Monday, August 25, 2014

Dunluce Castle, Portrush Coast and Derry

Our final Sunday on the island of Ireland was actually spent in Northern Ireland, which is variously described as a country, province or region of the United Kingdom. I didn't know what to expect from an area that until fairly recently had been embroiled in civil unrest and strife between its Protestant and Catholic communities.  But it had elements that were just as captivating as what we experienced in the Republic.

Dunluce Castle
A visit to Giant's Causeway took up most of our day, and the chance to see that natural wonder was a main reason why we booked this particular trip.  Those images merit their own separate post, which I hope to get to soon.  Along the way we passed the ruins of Dunluce Castle, which dates back to the 14th century and has a magnificent location on a basalt outcropping overlooking the North Atlantic.

Portrush Coast
Dramatic views of the ocean marked the entire area, including this spot along the coast near the town of Portrush.

We spent the afternoon in Derry, or Londonderry depending on whether you're Catholic or Protestant.  The city was a focal point of Northern Ireland's civil rights movement, and the place of the tragedy immortalized in the U2 song Sunday Bloody Sunday.  The Catholic population was long segregated to this slum area, known as Bogside.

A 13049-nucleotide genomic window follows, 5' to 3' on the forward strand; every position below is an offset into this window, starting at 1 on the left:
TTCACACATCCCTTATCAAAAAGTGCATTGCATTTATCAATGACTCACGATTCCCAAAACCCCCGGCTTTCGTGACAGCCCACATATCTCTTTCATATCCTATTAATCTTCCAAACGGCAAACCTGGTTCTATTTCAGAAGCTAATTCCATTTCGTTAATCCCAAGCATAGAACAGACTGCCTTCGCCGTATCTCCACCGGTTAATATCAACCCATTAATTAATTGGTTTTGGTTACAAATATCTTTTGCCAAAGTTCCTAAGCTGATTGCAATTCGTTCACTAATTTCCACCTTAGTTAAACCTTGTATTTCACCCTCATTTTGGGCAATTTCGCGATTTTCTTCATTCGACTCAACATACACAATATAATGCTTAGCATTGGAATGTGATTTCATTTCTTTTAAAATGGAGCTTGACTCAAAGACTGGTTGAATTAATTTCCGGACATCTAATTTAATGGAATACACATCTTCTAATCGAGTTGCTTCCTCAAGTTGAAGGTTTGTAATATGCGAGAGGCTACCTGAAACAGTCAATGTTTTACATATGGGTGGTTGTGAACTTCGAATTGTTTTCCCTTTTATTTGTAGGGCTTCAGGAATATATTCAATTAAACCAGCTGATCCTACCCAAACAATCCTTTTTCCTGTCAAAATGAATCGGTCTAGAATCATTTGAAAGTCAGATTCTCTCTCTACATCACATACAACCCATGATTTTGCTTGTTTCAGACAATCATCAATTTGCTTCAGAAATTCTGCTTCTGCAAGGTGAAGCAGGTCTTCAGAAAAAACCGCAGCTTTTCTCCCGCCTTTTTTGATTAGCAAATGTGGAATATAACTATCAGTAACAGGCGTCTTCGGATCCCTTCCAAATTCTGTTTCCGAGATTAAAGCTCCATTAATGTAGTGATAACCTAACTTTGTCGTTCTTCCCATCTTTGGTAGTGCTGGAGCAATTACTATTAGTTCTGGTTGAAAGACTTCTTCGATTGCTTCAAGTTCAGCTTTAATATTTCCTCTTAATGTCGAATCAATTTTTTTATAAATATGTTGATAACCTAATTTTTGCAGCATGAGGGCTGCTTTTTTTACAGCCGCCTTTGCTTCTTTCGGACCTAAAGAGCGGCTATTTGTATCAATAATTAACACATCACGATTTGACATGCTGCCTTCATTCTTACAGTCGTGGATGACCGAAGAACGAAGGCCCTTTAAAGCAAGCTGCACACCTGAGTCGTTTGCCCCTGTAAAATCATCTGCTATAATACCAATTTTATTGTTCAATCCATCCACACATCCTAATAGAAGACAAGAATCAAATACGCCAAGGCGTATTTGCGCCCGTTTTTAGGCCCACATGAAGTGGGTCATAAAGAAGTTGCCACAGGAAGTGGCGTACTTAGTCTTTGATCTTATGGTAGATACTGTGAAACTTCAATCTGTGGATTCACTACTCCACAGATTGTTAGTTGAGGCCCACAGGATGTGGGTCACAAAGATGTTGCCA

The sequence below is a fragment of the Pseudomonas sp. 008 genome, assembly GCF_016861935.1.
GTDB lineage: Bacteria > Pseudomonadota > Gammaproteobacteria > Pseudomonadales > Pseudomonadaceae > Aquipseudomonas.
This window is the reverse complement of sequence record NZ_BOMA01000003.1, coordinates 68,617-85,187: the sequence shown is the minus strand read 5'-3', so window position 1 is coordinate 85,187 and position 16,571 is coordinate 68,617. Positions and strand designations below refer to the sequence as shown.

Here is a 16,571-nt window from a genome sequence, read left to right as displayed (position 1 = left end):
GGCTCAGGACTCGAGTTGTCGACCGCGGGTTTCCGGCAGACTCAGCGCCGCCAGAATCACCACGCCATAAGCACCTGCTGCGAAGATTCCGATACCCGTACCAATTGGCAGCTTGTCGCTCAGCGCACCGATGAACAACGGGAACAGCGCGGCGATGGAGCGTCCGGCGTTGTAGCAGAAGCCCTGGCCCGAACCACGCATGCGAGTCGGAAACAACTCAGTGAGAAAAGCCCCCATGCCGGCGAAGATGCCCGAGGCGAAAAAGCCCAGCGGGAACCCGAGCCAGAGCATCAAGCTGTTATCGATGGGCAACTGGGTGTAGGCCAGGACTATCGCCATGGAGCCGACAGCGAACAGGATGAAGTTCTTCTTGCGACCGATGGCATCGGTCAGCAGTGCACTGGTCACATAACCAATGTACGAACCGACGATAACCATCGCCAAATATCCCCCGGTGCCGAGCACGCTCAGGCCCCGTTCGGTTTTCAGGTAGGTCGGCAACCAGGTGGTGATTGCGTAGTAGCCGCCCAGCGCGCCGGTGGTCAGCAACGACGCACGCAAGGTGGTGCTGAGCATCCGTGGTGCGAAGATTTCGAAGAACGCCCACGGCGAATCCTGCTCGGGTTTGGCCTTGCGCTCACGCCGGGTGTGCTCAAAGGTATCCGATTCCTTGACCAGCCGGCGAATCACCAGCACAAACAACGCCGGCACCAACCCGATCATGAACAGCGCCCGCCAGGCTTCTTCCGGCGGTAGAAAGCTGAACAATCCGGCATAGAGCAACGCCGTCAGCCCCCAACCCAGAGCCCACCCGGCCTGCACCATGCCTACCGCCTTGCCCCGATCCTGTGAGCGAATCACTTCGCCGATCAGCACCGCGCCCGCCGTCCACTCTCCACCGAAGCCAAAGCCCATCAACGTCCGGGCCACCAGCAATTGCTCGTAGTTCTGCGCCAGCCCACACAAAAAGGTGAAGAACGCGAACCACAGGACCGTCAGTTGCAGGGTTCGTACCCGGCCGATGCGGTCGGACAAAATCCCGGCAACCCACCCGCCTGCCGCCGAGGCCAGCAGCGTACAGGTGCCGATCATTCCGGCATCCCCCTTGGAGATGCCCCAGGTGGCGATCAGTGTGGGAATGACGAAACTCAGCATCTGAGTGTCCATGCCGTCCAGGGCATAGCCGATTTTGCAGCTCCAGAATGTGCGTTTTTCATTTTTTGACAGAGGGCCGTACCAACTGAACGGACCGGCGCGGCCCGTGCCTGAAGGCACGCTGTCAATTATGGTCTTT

Londonderry Guildhall
The city boasts an impressive Victorian Guildhall, one of the city's most recognizable landmarks.  It's actually been destroyed twice -- by fire in 1908 and bomb attacks in 1972 -- but rebuilt both times.

Londonderry Guildhall
The building has 23 stained glass windows, most of which represent groups such as carpenters, fishmongers, painters, musicians and glaziers.

Londonderry Guildhall
The Guildhall has a massive pipe organ with more than 3,100 pipes.  As I was processing this picture I inadvertently rotated it 45 degrees and found the diagonal lines made it much more interesting.

I couldn't help but be saddened by Derry's recent history, but also hopeful for its future as relations between the two factions have improved considerably since the end of "The Troubles" in the late '90s.  Christianity has enough problems.  It doesn't need open combat and bloodshed between different denominations to further undermine its primary message of salvation.  The fact that very thing has occurred so often -- not just here -- shows how imperfect people truly are and how powerful and insidious Satan can be.

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